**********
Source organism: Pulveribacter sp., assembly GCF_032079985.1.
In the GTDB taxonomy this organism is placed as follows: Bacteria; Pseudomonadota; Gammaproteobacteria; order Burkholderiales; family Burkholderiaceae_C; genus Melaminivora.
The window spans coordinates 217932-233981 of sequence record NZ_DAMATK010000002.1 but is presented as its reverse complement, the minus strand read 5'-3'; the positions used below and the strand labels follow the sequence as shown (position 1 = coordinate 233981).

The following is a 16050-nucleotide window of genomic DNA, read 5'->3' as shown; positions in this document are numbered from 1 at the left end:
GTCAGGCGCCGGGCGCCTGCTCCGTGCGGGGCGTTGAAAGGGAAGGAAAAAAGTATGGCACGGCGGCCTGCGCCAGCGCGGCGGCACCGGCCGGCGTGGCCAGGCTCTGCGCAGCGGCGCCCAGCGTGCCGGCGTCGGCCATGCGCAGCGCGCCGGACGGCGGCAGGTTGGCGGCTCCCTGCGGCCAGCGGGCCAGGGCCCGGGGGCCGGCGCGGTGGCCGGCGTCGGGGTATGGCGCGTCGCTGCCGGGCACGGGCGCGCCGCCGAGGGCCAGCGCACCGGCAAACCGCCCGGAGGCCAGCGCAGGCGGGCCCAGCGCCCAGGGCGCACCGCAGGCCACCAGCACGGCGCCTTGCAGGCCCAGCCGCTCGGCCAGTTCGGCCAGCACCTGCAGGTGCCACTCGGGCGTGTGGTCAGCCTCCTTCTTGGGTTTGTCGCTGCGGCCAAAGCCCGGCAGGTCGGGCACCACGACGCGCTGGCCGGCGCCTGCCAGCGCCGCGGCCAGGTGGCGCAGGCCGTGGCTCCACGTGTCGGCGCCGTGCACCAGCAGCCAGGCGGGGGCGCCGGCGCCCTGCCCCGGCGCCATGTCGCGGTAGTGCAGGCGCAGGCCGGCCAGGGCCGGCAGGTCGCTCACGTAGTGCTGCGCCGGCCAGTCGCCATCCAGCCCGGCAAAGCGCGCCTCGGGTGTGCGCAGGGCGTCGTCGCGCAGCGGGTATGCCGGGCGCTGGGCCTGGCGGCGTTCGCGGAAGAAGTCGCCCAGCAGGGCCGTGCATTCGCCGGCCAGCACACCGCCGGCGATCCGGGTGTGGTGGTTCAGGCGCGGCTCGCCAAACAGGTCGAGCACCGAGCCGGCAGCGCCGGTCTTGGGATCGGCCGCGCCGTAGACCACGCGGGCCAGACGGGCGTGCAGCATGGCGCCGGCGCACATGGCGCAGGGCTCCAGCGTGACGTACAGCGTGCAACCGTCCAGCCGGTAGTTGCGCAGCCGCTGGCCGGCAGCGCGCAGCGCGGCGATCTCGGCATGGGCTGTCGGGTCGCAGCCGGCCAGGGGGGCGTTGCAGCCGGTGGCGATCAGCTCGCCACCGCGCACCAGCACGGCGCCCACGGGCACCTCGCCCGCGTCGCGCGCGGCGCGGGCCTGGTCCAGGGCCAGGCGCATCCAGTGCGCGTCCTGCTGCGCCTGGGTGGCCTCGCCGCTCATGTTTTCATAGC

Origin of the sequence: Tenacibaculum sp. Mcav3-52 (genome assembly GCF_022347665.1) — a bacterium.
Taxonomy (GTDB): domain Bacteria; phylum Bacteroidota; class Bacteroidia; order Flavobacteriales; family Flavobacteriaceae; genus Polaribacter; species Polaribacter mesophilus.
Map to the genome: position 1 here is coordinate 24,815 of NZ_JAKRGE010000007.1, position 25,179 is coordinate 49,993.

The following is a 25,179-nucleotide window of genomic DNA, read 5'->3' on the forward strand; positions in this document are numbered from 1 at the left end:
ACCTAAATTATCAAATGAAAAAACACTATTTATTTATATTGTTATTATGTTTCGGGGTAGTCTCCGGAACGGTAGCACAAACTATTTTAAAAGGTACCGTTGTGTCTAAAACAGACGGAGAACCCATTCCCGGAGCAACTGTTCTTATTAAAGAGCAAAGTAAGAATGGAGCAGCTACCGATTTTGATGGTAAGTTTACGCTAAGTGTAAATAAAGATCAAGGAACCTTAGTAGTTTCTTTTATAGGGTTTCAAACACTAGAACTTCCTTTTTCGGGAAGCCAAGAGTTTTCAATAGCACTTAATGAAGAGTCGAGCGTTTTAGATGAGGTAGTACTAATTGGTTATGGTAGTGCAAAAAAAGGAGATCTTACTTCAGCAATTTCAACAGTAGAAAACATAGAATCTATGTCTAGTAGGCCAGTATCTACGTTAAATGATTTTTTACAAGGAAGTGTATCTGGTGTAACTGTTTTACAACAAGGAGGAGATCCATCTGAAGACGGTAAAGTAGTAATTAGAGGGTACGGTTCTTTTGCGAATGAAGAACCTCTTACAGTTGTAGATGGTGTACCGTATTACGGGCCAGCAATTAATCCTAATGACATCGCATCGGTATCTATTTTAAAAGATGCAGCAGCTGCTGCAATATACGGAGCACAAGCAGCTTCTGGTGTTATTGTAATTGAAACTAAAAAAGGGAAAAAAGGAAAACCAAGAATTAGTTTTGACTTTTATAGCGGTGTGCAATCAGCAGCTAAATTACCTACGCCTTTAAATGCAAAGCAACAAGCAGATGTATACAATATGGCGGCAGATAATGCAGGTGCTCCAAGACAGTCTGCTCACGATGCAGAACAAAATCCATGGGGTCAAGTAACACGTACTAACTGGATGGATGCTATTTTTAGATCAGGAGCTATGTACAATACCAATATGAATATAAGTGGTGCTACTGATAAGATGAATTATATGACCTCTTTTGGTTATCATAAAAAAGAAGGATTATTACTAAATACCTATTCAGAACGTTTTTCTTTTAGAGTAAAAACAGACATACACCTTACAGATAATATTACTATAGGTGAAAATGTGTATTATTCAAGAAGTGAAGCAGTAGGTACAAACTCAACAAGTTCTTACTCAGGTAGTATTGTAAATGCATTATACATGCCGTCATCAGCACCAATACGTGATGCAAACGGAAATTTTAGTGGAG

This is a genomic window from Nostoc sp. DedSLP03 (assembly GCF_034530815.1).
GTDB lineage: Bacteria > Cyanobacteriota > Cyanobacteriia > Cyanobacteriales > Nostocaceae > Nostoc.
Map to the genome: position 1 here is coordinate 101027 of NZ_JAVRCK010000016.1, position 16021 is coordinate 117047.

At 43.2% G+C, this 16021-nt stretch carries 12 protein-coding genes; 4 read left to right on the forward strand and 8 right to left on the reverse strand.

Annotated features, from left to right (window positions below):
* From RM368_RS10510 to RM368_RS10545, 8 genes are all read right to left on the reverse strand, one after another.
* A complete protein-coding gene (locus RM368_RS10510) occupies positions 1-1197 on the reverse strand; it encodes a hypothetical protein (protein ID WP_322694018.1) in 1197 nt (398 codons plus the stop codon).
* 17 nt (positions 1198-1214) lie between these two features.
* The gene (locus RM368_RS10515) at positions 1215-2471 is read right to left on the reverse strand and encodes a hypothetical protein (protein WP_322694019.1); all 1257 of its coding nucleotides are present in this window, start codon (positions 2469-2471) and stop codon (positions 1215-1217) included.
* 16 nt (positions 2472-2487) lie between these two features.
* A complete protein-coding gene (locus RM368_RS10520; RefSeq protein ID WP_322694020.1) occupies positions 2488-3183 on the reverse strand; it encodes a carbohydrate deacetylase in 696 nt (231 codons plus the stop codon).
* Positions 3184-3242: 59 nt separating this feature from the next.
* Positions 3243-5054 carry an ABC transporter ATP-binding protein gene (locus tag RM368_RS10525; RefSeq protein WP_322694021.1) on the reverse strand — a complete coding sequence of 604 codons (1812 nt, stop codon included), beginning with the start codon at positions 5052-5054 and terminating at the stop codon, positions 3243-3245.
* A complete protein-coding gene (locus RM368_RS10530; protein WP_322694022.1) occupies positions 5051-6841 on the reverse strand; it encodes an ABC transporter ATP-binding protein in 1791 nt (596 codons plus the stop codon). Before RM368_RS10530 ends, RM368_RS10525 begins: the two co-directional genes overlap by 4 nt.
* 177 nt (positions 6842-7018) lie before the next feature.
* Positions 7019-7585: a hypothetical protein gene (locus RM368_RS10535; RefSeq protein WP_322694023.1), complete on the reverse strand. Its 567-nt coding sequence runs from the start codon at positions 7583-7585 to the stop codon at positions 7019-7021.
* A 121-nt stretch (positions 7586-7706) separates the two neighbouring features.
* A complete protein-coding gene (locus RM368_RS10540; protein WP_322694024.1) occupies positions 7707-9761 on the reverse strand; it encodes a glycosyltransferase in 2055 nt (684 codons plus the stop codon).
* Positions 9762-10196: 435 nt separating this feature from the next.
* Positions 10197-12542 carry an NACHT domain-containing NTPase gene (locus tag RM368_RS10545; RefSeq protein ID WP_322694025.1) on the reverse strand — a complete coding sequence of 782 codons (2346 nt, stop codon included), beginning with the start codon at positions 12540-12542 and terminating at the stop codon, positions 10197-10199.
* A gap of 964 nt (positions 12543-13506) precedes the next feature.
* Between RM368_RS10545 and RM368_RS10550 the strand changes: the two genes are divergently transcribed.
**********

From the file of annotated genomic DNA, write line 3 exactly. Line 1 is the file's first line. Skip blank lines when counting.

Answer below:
The window spans coordinates 217932-233981 of sequence record NZ_DAMATK010000002.1 but is presented as its reverse complement, the minus strand read 5'-3'; the positions used below and the strand labels follow the sequence as shown (position 1 = coordinate 233981).